The administration was able to facilitate the holding of a few competitive exams during the period. On July 31, for instance, more than 10,000 students appeared for the pre-medical and pre-engineering common entrance test in the Kashmir valley.
To allow younger schoolchildren to continue with their lessons, volunteers have set up community schools in towns and villages across the valley.
“The uprisings in 2008 and 2010 had some crucial lessons for us,” said Nasir Hussain, a 30-year-old who is volunteering at a community school in south Kashmir’s Anantnag town. “So, when this situation came up in 2016, we were quick to respond to it in whatever way we could.”
But there seem to have been few political lessons learnt from the crises of the previous decade. Yet again, it seems no party involved is ready to budge.
Separatists, who are leading the protests, assert that the resistance movement will continue until India accepts their demand of the right to self-determination.
“Kashmir is a political problem but India is approaching it by military means. This issue can’t be resolved using an iron fist,” said the Hurriyat Conference’s Mirwaiz.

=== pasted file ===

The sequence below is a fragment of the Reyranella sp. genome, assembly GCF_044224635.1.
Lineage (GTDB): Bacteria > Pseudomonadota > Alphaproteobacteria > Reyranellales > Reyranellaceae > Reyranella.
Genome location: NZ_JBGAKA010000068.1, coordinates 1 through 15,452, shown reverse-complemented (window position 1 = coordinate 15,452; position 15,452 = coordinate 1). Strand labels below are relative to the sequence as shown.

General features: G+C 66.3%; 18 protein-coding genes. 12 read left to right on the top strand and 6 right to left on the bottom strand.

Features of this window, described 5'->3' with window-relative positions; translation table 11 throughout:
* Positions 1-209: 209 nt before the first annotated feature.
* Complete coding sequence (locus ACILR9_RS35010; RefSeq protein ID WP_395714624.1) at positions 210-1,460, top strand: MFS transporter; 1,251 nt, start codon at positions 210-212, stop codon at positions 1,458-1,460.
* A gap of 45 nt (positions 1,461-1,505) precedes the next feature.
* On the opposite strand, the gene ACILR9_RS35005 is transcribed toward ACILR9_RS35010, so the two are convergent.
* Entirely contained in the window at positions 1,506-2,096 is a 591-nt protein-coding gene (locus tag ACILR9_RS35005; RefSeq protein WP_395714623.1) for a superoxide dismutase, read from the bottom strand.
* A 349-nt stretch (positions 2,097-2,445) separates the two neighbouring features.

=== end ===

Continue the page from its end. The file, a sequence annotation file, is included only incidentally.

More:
“India has declared a war on the people of Kashmir,” he said. “Rather than muzzling our voices, India must either implement the UN resolutions on Kashmir or it should initiate a process to resolve this issue as per the aspirations of the people of Jammu and Kashmir.”
On the other hand, the Modi administration continues to blame Pakistan for sponsoring and fuelling the unrest here. Despite suggestions from its opposition parties to send an all-party delegation to assess the situation, the BJP government has done little.
Meanwhile, the state government seems clueless. From diktats to fervent appeals for the restoration of peace, nothing it has done so far has worked. Instead, with every death of a protesting youth, the crisis seems to deepen. No government spokesperson was available for comments for this report in spite of repeated attempts.
Pakistan, on the other hand, has been making an all-out effort to internationalise the situation. There have been statements by its prime minister, Nawaz Sharif, and a heated exchange between the Indian home minister and his counterpart in Islamabad during the recent South Asian Association for Regional Cooperation (SAARC) meeting.
“In the battle of two elephants,” said Majid Nisar, an assistant professor at Islamic University of Science and Technology in Awantipora, south of Srinagar, “it is the grass which suffers the most.”